Up until recently, we have watched as the wine industry experiences a revolution in traditional winemaking methods. A return to basics in many cases, with the ultimate objective of obtaining wines with identity, personality, which are environmentally friendly and less standardised.
Today we want to talk about an increasingly recurrent concept in the sector: Biodynamic viticulture. What is it? What are the processes involved? And most importantly, how is the wine affected?
Cow Horns are used in the preparation process for the wine “preparado 500″.
Biodynamic viticulture is a method of agriculture based on the ideas of the Croatian philosopher Rudolf Steiner, born in the nineteenth century and founder of a school of philosophy called “anthroposophy”.
The main difference between this method and other methods of agriculture is summarised by the fact that biodynamic farmers see the farm as a single organic entity which in turn is made up of several independent organisms. This idea pursues and defends ecosystem recovery and balanced operations, regenerating the bacterial biological activity of soils, strictly without the use of industrial pesticides and fertilisers.
Instead, a series of natural elaborations are used, which may be seen as surprising. A good example is the famous “preparado 500″ which consists of burying a cow horn full of manure during the summer, only to dig it up later and dilute its content with water. The liquid is then used to spray the vineyard, first clockwise and then anticlockwise.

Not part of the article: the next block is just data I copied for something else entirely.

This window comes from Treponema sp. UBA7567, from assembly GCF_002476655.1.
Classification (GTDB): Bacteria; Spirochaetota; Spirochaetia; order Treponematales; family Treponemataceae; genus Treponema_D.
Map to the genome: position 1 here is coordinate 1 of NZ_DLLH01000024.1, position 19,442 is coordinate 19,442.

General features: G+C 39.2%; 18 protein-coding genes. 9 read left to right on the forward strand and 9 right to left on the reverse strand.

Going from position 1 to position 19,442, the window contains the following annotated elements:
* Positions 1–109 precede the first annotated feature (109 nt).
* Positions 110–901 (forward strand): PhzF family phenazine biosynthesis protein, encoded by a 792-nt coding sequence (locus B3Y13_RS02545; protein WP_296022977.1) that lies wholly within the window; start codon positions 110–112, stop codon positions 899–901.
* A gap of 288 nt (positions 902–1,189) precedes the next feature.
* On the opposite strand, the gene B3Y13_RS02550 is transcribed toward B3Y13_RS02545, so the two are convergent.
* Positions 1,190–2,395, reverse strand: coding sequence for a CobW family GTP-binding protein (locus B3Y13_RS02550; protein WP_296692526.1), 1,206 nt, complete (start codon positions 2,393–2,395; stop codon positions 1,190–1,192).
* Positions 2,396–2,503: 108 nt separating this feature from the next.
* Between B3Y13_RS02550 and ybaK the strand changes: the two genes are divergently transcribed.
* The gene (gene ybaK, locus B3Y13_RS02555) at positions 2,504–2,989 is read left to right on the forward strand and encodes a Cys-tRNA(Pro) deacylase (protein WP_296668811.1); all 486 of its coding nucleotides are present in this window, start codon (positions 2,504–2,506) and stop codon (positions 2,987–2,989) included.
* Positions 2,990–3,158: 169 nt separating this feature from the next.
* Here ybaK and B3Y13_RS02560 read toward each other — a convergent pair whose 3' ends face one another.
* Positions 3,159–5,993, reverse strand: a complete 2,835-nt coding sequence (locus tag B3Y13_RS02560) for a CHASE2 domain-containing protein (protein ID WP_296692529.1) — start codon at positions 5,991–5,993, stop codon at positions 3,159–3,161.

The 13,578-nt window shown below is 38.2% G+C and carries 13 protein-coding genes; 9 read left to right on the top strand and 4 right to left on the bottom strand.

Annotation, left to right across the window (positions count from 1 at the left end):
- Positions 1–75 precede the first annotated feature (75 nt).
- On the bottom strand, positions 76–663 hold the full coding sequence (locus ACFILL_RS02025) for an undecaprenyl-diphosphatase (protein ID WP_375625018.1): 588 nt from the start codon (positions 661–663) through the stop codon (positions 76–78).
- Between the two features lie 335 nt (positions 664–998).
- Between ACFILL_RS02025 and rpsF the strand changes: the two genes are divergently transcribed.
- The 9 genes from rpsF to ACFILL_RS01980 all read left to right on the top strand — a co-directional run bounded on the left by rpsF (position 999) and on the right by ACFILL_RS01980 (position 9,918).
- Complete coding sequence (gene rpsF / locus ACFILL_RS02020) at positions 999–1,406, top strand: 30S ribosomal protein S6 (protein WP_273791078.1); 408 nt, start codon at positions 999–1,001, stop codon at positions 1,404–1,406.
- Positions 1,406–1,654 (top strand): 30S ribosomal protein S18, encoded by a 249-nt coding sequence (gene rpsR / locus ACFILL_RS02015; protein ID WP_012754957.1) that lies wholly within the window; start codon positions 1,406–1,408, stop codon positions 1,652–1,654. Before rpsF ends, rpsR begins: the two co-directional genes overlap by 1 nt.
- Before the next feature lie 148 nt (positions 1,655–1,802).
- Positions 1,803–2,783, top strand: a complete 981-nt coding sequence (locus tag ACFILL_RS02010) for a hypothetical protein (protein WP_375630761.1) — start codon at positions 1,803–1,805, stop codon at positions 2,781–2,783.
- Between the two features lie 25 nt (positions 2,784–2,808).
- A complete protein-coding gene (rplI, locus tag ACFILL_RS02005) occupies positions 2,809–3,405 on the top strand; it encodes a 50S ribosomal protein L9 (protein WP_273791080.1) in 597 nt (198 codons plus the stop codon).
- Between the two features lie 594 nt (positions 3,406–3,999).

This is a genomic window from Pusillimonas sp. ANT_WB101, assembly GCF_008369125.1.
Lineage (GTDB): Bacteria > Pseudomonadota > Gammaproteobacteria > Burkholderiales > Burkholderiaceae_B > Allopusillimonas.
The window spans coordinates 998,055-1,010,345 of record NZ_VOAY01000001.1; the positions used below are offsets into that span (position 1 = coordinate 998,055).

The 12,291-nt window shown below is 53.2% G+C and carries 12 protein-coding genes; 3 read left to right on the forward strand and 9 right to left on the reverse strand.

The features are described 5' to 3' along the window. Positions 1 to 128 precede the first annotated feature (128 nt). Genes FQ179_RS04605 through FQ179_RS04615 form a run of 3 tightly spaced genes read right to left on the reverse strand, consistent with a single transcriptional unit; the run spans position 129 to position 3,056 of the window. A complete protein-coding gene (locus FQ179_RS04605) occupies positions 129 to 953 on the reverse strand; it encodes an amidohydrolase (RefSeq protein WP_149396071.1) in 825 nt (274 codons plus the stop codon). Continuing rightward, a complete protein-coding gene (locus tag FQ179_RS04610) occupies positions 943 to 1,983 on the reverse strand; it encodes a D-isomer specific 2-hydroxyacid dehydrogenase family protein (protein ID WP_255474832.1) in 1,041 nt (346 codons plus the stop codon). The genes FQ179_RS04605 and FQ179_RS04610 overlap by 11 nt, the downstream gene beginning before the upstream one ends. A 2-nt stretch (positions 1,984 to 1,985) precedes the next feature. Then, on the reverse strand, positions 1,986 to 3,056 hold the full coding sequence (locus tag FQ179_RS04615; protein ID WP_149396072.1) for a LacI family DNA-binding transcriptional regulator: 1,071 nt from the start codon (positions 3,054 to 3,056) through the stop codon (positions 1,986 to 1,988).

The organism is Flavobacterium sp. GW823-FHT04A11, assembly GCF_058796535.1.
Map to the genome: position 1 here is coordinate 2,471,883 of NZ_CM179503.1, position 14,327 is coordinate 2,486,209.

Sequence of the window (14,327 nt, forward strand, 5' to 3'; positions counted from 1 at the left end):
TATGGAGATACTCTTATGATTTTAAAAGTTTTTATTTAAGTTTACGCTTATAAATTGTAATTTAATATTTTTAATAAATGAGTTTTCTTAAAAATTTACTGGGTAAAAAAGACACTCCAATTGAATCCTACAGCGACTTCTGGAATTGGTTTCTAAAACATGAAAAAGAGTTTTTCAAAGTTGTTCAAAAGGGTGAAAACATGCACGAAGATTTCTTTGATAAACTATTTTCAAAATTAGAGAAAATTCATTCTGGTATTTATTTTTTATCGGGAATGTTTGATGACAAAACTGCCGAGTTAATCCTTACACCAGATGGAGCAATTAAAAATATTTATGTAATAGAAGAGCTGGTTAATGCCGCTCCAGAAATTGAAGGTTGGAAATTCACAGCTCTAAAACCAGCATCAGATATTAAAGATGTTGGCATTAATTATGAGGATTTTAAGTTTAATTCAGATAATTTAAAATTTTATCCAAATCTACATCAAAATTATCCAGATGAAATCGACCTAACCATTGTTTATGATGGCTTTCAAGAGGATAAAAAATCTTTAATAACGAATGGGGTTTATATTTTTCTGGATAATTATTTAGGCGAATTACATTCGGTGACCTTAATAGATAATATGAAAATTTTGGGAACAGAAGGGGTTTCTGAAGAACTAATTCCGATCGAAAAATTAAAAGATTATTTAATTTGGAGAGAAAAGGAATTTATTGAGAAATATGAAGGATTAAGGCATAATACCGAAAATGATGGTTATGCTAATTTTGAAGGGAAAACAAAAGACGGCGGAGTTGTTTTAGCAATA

And that is why biodynamic viticulture complies strictly with the requirements of organic viticulture, and has an important credential component, which considers the astral biodynamic calendar, lunar influences and constellations.
Although beyond methods and beliefs, the true question is: Does biodynamic viticulture positively influence the quality of wine?
Many consider these practices as absurd, and many others strongly defend its benefits. What is clear is that this idea of viticulture is built with the utmost respect and care for the vineyard, which almost always translates into good raw materials with which to produce great wines.
Although these practices are becoming more widespread, few wineries possess Demeter certification, the international body that accredits the good practice of biodynamic viticulture. This is often due to the high cost and bureaucracy involved in obtaining this accreditation.
We take this opportunity to recommend three excellent biodynamic wines from wineries with accredited certification. Do not miss them- you will love them:
Celler Can Credo Aloers 2013. A 100% Xarel·lo with overflowing personality which comes from Recaredo Creed Celler. A distinctly varietal wine. Fresh, serious and structured.
Parés Baltà Mas Irene 2012. A good blend of Cabernet Franc and Merlot from the Pares Balta winery. Intense, elegant and juicy. Well structured, with a good balance between fruit and oak.
Recaredo Subtil Gran Reserva Brut Nature 2007. And finally, a major Cava from Recaredo Cava, a Penedes benchmark winery with cellars synonymous with high quality. A subtle, complex and fresh cava.